Behind the 999 call – how 5G will support the emergency services

Statistics show that most 999 calls are made from mobile phones nowadays.  We feel safer to have our mobile with us knowing that we can connect to the emergency services wherever and whenever we need it.  Indeed, BT and the Mobile Network Operators (MNOs) play a significant role behind all 999 calls to support the life-saving work of the emergency services and the NHS.

All 999 calls are answered by BT, including those originated from other networks.  The calls are free, regardless of the network connected to, and the cost is borne by the MNOs.  BT work closely with all the MNOs to give the emergency control room as much information as possible when a 999 call is connected, including the location information from the handset from which the call is made, and subscriber information such as their home address.  Where a smartphone is used, Advanced Mobile Location technology can be used to pin down the caller’s location to just a few metres, enabling an emergency response to be despatched quickly.  To ensure the emergency services can be contacted by everyone and through all means, BT and the MNOs also support data services in addition to voice calls.  A new app to allow users to call the emergency services through a British Sign Language (BSL) interpreter has just been launched so that no deaf person will be excluded when they need to make an emergency call.

While the emergency services network is currently supported by 4G, 5G is expected to enable new and innovative capabilities to be deployed by the emergency services teams to save lives.    Here are some examples:

Lifesaving “smart ambulances”

Thanks to the ultra-low latency of 5G networks, ambulance crews will be able to instantly transmit life-saving details about a patient’s condition to awaiting emergency departments.  5G will also enable doctors to prescribe urgent treatment via high-definition uninterrupted video calls and augmented reality (AR) at an emergency scene or en-route to hospital.

Police helicopter as a drone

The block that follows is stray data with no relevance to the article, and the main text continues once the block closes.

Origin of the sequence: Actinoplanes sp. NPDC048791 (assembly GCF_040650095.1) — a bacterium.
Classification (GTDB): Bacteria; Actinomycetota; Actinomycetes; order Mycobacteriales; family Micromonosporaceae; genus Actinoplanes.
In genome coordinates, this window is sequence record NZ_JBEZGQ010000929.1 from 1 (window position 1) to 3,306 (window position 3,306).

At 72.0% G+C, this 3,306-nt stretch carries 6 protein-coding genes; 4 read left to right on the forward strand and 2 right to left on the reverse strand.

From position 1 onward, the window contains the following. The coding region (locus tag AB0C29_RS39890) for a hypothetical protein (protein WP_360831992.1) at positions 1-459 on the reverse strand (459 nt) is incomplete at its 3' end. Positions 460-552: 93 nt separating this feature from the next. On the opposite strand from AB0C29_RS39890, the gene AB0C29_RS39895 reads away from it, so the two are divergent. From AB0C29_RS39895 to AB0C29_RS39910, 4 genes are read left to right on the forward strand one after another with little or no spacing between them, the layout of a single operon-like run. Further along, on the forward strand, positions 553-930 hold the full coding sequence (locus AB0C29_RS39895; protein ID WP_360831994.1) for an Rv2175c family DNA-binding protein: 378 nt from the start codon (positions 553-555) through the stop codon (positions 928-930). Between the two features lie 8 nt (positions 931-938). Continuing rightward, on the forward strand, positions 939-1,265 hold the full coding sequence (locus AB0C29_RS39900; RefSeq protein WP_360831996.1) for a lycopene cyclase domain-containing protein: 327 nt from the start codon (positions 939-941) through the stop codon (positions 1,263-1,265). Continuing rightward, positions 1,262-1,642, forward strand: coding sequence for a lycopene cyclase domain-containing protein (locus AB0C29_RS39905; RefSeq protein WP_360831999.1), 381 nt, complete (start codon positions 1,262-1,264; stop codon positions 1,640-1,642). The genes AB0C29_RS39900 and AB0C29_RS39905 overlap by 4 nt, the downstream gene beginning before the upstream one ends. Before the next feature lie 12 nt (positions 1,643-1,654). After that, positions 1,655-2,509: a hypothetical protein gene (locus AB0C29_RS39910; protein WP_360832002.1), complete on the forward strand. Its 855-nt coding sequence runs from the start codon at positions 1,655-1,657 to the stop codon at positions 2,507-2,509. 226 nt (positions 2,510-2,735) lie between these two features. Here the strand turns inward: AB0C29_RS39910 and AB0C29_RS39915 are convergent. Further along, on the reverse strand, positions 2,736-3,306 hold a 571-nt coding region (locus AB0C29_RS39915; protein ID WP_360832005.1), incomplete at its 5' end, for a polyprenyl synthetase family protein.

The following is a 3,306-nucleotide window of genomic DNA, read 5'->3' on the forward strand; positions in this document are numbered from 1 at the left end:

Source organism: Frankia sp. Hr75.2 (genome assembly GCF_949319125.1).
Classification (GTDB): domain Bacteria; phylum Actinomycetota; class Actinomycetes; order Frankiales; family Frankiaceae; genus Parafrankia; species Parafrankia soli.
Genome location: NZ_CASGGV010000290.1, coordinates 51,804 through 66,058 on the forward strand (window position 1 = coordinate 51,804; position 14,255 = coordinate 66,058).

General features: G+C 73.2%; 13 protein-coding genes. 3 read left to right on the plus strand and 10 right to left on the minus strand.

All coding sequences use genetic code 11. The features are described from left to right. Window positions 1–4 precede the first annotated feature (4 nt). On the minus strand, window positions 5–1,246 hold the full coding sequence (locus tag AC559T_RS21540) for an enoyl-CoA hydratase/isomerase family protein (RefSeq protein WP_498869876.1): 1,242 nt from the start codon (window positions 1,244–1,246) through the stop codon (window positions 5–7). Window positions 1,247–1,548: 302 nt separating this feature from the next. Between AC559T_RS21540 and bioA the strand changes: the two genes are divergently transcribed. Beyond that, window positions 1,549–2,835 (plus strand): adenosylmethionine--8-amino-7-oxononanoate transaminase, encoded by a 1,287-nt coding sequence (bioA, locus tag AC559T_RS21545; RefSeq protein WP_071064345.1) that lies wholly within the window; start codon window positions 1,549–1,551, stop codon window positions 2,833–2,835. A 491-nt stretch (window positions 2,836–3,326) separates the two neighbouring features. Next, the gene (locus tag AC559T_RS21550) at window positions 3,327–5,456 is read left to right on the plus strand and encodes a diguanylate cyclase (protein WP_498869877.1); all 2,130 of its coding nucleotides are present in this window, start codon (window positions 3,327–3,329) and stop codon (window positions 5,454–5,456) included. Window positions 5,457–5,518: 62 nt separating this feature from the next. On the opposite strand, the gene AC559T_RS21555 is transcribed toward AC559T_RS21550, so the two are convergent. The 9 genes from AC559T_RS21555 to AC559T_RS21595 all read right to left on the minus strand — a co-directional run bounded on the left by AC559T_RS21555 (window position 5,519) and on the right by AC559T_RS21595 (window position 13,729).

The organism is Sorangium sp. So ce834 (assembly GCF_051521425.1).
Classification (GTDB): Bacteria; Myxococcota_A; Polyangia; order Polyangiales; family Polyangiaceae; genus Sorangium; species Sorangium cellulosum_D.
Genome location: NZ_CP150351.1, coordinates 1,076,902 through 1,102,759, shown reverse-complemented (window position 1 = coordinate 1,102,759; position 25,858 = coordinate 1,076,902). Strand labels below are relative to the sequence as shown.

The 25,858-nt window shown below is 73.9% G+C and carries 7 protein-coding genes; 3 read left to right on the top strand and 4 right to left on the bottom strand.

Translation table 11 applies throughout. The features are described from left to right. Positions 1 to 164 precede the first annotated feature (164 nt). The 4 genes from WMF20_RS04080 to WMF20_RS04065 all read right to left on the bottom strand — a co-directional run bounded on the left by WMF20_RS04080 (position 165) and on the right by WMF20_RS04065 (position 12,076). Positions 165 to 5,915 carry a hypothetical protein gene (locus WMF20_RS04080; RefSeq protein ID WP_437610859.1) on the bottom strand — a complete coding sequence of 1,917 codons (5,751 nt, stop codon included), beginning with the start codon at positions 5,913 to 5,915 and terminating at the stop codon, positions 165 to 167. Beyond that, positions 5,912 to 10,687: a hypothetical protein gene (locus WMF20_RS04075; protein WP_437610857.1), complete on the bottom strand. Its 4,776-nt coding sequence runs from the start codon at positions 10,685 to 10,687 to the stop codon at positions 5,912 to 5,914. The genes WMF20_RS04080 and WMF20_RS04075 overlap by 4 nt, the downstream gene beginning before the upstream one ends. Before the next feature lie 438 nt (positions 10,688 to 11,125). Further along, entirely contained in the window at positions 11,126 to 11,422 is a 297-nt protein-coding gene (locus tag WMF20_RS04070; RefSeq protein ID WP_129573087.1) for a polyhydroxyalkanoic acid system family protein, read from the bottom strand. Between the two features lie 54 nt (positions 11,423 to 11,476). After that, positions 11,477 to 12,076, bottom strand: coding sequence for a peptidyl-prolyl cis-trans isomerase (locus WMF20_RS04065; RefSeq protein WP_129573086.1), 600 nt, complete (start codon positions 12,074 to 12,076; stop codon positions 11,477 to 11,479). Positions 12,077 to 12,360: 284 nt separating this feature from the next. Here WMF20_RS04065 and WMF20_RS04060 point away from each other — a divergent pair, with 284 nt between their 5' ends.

5G-enabled drones will be able to survey large areas from the sky and relay high-quality images to handheld devices carried by police officers on the ground. New surveillance capabilities such as thermal imaging for tracking suspects on the run, and live footage streaming will also be supported by 5G.

Emergency control room at the front line

Emergency control room operators will be able to see high-quality images of the emergency scene in real time via 5G-enhanced video links, including the precise locations of all responders.  In addition, augmented reality (AR) can help response teams provide vital information in difficult environments, such as helping firefighters navigate smoke filled environments.

Real-time emergency control

5G-enabled technology will allow the emergency services to identify and monitor an unfolding emergency in real time.  For instance, thermal cameras connected to 5G networks can alert the port authorities when people fall into the water.  The thermal cameras trigger an alert when a person breaks a virtual barrier near the water, enabling the local emergency control centre to despatch a rescue mission instantly.

As communication technologies continue to advance, connectivity can be expected to play an increasingly important role in supporting the critical work of the emergency services and the NHS.

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